gPROMS ProcessBuilder example

Advanced applications: batch process optimisation

The dynamics of batch processing make recipe optimisation a challenging task unsuited to traditional steady-state simulation tools.

gPROMS ProcessBuilder combines dynamics, high-fidelity process models and optimisation capabilities to allow you to truly optimise batch processes.

By optimising process design and operating policy you can enhance product quality, minimise batch time, increase asset utilisation and easily develop recipes for different equipment or product qualities.

The process

The example below shows an industrial batch esterification process. The unoptimised process results in around 60 tonnes per batch with 96.2 wt% purity, over a batch time of 8 hours and 10 minutes.

Figure 1 – Batch process flowsheet & recipe

The challenge

There is significant scope for optimising the process to minimise batch time (in order to maximise throughput), minimise cost of raw materials and utilities and maximise profitability, while simultaneously improving product purity.

Some key constraints and potential decision variables are shown on the diagram in red and green respectively.

Figure 2 – Batch process, showing potential decision variables in green and constraints in red

The approach

The batch process was simulated then optimised in the following steps:

Step 1 – Create the process model

The process flowsheet, shown in Figure 3, was created using gPROMS ProcessBuilder's drag & drop flowsheeting capabilities.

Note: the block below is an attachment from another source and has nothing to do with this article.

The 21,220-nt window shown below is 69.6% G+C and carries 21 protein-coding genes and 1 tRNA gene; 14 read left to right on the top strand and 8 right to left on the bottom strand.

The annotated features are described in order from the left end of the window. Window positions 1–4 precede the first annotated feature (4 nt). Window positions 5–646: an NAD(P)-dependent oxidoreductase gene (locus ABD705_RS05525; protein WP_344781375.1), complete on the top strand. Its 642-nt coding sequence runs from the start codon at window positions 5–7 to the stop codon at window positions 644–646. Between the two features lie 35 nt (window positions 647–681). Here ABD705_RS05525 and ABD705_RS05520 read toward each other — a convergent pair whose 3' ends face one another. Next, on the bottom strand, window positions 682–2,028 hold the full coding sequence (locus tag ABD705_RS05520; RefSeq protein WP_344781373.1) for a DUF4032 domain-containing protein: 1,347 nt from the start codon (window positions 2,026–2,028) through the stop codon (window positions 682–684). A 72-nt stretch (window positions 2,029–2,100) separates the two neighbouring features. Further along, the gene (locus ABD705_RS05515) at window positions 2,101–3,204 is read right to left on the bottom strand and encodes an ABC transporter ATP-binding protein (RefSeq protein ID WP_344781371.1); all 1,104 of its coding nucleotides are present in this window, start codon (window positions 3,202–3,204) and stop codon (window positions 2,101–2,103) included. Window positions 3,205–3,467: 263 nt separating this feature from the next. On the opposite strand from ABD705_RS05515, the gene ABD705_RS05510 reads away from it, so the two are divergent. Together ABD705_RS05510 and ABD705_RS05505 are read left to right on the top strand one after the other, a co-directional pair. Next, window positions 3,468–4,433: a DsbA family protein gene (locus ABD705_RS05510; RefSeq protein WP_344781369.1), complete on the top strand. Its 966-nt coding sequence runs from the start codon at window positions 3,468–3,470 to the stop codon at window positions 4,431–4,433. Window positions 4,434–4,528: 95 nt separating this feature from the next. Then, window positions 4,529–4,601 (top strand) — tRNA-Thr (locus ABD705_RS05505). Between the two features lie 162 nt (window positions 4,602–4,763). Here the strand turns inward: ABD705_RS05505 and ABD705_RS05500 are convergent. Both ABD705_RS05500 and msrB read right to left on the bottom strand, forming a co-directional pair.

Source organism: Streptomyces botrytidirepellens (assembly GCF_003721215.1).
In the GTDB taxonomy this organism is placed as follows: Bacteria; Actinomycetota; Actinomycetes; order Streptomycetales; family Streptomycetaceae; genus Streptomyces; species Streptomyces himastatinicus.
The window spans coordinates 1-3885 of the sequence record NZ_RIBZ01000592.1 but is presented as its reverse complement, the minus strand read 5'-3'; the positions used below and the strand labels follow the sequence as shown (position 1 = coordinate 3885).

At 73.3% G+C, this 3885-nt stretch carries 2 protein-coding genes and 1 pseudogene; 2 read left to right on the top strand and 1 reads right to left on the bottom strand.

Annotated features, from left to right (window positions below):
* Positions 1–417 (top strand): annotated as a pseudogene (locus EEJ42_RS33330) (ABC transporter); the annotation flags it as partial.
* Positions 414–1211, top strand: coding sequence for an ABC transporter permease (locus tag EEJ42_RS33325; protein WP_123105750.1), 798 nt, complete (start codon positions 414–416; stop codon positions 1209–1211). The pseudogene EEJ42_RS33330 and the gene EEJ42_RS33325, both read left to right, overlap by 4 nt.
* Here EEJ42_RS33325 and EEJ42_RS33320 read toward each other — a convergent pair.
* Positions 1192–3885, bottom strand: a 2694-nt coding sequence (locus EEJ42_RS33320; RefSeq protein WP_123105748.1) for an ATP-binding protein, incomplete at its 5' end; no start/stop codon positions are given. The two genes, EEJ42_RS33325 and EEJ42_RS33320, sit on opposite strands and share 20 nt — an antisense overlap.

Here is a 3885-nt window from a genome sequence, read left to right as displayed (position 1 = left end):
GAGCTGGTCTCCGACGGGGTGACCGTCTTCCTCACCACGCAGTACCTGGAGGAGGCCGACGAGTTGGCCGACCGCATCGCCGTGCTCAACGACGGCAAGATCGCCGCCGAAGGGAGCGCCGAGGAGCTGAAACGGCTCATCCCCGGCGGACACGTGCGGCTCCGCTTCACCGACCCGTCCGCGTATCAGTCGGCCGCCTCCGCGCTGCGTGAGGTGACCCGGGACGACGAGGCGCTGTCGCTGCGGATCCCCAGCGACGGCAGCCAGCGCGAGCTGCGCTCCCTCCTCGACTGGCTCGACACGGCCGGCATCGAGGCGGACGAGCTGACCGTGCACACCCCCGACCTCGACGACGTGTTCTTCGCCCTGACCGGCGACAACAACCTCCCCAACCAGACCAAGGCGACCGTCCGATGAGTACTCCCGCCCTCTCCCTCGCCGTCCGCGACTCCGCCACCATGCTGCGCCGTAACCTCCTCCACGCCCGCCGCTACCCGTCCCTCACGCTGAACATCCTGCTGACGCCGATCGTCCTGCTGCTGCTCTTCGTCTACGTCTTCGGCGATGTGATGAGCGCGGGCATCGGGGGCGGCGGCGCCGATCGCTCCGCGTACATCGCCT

Initial reaction kinetic parameters were taken from literature. For additional accuracy the paraeters were refitted to recent experimental data using the gPROMS parameter estimation capability.

Figure 3 – batch process flowsheet

Step 2 – Create the operating policy

The batch operating policy was defined using the gPROMS graphical TASK language. The schedule is shown on the right.

Step 3 – Simulate a batch

The simulation was then executed, with the operating policy defined in Step 2 applied to the process flowsheet to dynamically simulate a batch. The plots below show the purity and batch temperature over the course of the simulation.

It can be seen that the batch takes around 8 hours and 20 minutes (just under 30,000 seconds) to complete.

Intermediate and final product purity

Batch temperature

Figure 4 – Selected results from the batch simulation

Step 4 – Define and run the batch optimisation

The simulation results reflect the process designers' best first guess at a schedule. In many cases, if this produces product satisfactorily (as is the case here) it will be applied and used without modification.

However many schedules can be significantly improved by using optimisation techniques to minimise batch time while maintaining or improving quality.

The optimisation was set up as follows:

  1. Define the objective function. The objective specificed in the gPROMS optimisation setup was to minimise the operating cost.
  2. Define constraints. These were the items shown in red in figure 2 – e.g. batch vessel maximum temperature and pressure, product purity, etc.
  3. Choose decision variables. These are taken from the items shown in green in figure 2 – for example feed addition rates, steam rates and so on.

The optimisation was then executed.

The results

The optimisation results show that it is indeed possible to improve the operation significantly.

Optimisation shows that batch time can be reduced to just over 7 hours, a saving of over an hour. At the same time product purity increases from 96.2% to 97.1%, providing a higher-value product.

Batch temperature showing optimal batch length (red) vs original (blue)

Optimised energy (steam and cooling) profiles

Figure 5 – Selected results from the batch process optimisation

The profiles for the optimal case vs the original simulation case are shown above.

The changes doubled the profit margin for the product.

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